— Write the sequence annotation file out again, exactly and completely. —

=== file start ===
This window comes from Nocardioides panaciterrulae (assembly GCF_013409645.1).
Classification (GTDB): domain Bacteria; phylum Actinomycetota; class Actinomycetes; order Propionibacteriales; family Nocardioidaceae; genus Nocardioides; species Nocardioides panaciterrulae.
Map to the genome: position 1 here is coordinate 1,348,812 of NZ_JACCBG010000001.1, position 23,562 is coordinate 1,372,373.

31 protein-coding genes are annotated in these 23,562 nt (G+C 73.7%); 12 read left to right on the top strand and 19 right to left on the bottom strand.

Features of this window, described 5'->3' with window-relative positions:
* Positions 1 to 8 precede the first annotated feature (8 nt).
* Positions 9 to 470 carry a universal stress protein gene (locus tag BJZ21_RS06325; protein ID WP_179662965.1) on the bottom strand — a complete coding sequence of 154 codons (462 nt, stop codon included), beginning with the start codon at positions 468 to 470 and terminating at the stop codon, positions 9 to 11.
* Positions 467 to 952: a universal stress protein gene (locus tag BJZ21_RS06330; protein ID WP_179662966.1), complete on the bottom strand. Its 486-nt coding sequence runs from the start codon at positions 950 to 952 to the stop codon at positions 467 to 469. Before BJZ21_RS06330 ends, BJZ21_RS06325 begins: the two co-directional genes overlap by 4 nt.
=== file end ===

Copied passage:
This window comes from Nocardioides panaciterrulae (assembly GCF_013409645.1).
Classification (GTDB): domain Bacteria; phylum Actinomycetota; class Actinomycetes; order Propionibacteriales; family Nocardioidaceae; genus Nocardioides; species Nocardioides panaciterrulae.
Map to the genome: position 1 here is coordinate 1,348,812 of NZ_JACCBG010000001.1, position 23,562 is coordinate 1,372,373.

31 protein-coding genes are annotated in these 23,562 nt (G+C 73.7%); 12 read left to right on the top strand and 19 right to left on the bottom strand.

Features of this window, described 5'->3' with window-relative positions:
* Positions 1 to 8 precede the first annotated feature (8 nt).
* Positions 9 to 470 carry a universal stress protein gene (locus tag BJZ21_RS06325; protein ID WP_179662965.1) on the bottom strand — a complete coding sequence of 154 codons (462 nt, stop codon included), beginning with the start codon at positions 468 to 470 and terminating at the stop codon, positions 9 to 11.
* Positions 467 to 952: a universal stress protein gene (locus tag BJZ21_RS06330; protein ID WP_179662966.1), complete on the bottom strand. Its 486-nt coding sequence runs from the start codon at positions 950 to 952 to the stop codon at positions 467 to 469. Before BJZ21_RS06330 ends, BJZ21_RS06325 begins: the two co-directional genes overlap by 4 nt.